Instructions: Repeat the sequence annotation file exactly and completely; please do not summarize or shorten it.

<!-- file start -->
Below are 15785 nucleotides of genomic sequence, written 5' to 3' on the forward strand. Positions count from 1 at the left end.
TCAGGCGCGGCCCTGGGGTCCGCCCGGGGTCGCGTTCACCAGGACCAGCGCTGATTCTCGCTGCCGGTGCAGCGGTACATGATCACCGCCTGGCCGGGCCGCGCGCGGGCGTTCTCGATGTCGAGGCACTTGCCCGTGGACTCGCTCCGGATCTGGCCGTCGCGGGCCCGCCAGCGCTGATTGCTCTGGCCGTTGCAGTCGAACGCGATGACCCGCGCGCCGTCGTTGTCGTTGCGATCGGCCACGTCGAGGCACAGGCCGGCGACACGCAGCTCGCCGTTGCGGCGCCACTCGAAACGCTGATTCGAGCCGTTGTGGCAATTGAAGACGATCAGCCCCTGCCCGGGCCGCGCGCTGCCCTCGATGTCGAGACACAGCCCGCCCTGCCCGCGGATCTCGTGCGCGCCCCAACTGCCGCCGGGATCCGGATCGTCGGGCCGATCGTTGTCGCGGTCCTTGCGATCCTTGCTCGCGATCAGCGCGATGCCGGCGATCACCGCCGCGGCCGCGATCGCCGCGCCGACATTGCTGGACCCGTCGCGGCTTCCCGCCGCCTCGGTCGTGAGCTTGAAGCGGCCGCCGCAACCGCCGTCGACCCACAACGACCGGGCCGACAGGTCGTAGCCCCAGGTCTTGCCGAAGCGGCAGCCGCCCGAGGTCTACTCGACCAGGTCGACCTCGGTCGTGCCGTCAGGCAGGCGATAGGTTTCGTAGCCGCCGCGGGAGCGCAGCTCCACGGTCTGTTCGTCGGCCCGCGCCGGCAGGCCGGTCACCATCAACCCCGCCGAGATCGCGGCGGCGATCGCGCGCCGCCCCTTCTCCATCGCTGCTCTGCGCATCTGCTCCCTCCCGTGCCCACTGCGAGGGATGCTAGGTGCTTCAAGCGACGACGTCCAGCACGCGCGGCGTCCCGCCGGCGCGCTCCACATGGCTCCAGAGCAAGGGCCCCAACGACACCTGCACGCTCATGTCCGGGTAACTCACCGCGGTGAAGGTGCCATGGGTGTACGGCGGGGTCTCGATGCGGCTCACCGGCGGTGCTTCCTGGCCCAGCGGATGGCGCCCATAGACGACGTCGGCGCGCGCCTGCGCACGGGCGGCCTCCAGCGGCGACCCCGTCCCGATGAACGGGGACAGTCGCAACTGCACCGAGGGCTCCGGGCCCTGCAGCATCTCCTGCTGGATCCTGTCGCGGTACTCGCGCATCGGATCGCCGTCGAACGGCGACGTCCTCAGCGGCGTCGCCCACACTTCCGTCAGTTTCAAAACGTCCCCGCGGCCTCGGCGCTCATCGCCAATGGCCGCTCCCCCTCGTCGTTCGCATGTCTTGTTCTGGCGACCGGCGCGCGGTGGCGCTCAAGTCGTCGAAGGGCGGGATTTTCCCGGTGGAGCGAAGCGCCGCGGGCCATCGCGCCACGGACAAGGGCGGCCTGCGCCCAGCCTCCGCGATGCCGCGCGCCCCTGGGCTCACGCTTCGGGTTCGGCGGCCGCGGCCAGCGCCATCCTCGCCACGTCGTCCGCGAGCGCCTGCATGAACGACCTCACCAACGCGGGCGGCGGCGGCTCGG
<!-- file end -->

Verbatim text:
Below are 15785 nucleotides of genomic sequence, written 5' to 3' on the forward strand. Positions count from 1 at the left end.
TCAGGCGCGGCCCTGGGGTCCGCCCGGGGTCGCGTTCACCAGGACCAGCGCTGATTCTCGCTGCCGGTGCAGCGGTACATGATCACCGCCTGGCCGGGCCGCGCGCGGGCGTTCTCGATGTCGAGGCACTTGCCCGTGGACTCGCTCCGGATCTGGCCGTCGCGGGCCCGCCAGCGCTGATTGCTCTGGCCGTTGCAGTCGAACGCGATGACCCGCGCGCCGTCGTTGTCGTTGCGATCGGCCACGTCGAGGCACAGGCCGGCGACACGCAGCTCGCCGTTGCGGCGCCACTCGAAACGCTGATTCGAGCCGTTGTGGCAATTGAAGACGATCAGCCCCTGCCCGGGCCGCGCGCTGCCCTCGATGTCGAGACACAGCCCGCCCTGCCCGCGGATCTCGTGCGCGCCCCAACTGCCGCCGGGATCCGGATCGTCGGGCCGATCGTTGTCGCGGTCCTTGCGATCCTTGCTCGCGATCAGCGCGATGCCGGCGATCACCGCCGCGGCCGCGATCGCCGCGCCGACATTGCTGGACCCGTCGCGGCTTCCCGCCGCCTCGGTCGTGAGCTTGAAGCGGCCGCCGCAACCGCCGTCGACCCACAACGACCGGGCCGACAGGTCGTAGCCCCAGGTCTTGCCGAAGCGGCAGCCGCCCGAGGTCTACTCGACCAGGTCGACCTCGGTCGTGCCGTCAGGCAGGCGATAGGTTTCGTAGCCGCCGCGGGAGCGCAGCTCCACGGTCTGTTCGTCGGCCCGCGCCGGCAGGCCGGTCACCATCAACCCCGCCGAGATCGCGGCGGCGATCGCGCGCCGCCCCTTCTCCATCGCTGCTCTGCGCATCTGCTCCCTCCCGTGCCCACTGCGAGGGATGCTAGGTGCTTCAAGCGACGACGTCCAGCACGCGCGGCGTCCCGCCGGCGCGCTCCACATGGCTCCAGAGCAAGGGCCCCAACGACACCTGCACGCTCATGTCCGGGTAACTCACCGCGGTGAAGGTGCCATGGGTGTACGGCGGGGTCTCGATGCGGCTCACCGGCGGTGCTTCCTGGCCCAGCGGATGGCGCCCATAGACGACGTCGGCGCGCGCCTGCGCACGGGCGGCCTCCAGCGGCGACCCCGTCCCGATGAACGGGGACAGTCGCAACTGCACCGAGGGCTCCGGGCCCTGCAGCATCTCCTGCTGGATCCTGTCGCGGTACTCGCGCATCGGATCGCCGTCGAACGGCGACGTCCTCAGCGGCGTCGCCCACACTTCCGTCAGTTTCAAAACGTCCCCGCGGCCTCGGCGCTCATCGCCAATGGCCGCTCCCCCTCGTCGTTCGCATGTCTTGTTCTGGCGACCGGCGCGCGGTGGCGCTCAAGTCGTCGAAGGGCGGGATTTTCCCGGTGGAGCGAAGCGCCGCGGGCCATCGCGCCACGGACAAGGGCGGCCTGCGCCCAGCCTCCGCGATGCCGCGCGCCCCTGGGCTCACGCTTCGGGTTCGGCGGCCGCGGCCAGCGCCATCCTCGCCACGTCGTCCGCGAGCGCCTGCATGAACGACCTCACCAACGCGGGCGGCGGCGGCTCGG